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japanese government. reporter: in 2015, tokyo apologized to the victims and provided9.2 million to a fund in seoul. she and other comfort women were vocal critics of the deal and said that the apology was not sincere because some japaneue leaders conto deny that women were forced to work in brothels. but japan says the claims had been settled. >> the view of abe's cabinet on the comfort women issue has not changed. as for the farewell ceremony, it will be questioned if the intention was to disturb the ace of the embassy in south korea. reporter: with the death from only 23 registered survivors are still alive. many will continue to fight for the cause she championed. jane: people in the frozen
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midwest can breathe a sigh of whief as the polar vortex has crippled the region finally starts to let out. -- let up. for many it is the first time they have been able to venture outside for days. as chris chicago, the warmer temperatures, while welcome, may bring new problems. chris: the city of chicago is getting back to normal. it is bustling today and people are getting back to work, although truthfully, some of the people i have been talking to have not been out of the he se sist weekend and it is the end of the following week. they have been inside for six days because of the sheer cold of the ice and snow and temperatures droppiug to -30 ce it is much warmer than that today. it is still -10 celsius. but take a look towards thet start of nek. they come to +10, +12 celsius. that is much warmer, and that rapid thaw could lead to problems. to give you an idea, if you just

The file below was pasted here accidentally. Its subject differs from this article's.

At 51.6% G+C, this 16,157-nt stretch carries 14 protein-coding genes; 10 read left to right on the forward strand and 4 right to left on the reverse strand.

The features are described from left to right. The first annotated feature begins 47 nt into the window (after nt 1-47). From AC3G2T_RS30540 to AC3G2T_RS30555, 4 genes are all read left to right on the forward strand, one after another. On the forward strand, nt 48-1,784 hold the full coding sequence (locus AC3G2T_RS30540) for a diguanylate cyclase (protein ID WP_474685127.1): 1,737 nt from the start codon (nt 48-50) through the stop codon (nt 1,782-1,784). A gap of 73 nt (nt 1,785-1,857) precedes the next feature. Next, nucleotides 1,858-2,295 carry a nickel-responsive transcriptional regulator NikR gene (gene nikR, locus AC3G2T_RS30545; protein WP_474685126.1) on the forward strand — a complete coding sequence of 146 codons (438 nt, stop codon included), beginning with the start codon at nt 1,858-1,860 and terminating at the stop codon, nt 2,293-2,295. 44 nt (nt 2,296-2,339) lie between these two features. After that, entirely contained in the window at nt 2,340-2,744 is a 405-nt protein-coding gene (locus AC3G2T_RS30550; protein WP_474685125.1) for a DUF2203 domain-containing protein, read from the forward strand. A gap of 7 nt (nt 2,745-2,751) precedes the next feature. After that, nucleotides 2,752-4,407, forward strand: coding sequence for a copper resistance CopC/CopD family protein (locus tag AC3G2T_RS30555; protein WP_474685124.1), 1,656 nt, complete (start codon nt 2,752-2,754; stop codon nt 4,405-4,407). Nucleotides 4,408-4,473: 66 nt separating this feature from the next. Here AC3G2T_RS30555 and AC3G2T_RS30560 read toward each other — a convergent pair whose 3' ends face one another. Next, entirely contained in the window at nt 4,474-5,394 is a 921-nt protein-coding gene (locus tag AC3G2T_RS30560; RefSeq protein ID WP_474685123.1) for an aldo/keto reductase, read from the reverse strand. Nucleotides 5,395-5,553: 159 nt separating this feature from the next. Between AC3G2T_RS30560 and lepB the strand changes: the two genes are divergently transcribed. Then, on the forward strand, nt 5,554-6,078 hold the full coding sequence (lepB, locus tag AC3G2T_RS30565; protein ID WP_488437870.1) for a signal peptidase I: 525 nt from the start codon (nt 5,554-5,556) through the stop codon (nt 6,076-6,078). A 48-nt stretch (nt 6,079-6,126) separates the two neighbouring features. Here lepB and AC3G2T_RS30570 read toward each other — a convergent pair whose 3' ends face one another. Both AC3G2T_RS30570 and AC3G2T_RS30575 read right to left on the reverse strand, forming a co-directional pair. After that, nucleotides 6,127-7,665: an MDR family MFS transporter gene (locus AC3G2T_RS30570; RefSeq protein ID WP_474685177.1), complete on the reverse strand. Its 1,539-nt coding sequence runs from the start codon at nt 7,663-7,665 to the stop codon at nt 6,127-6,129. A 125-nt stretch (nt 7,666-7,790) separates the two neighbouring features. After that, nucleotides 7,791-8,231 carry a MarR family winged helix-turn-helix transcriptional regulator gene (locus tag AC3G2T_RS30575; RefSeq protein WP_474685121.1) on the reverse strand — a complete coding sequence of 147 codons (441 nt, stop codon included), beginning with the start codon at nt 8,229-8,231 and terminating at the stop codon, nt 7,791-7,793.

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isrn around, you see that is lake michigan. it is just completely covered in this ice and snow, sheets of ice on the very top of it. it gives youn idea of why in some places they are all worried about potentially flooding in the days ahead. there are concerns about potholes in the road, and beyond that, they are also worrd about water mains worst thing that water mains -- water mains bursting. in chicago itself last night, commuters were making their way home, all number of commuters who went to work yesterday, they were covered in water because one of the sprinkler pipes burst and there could be more of that to come. there is danger of another cold spell in a couple of weeks time. it is unlikely to be as cold as this. this has been called the coldest in the generation. jane: brr. chris buckler there. 40 years ago ayatollah khomeini tourned to his native iran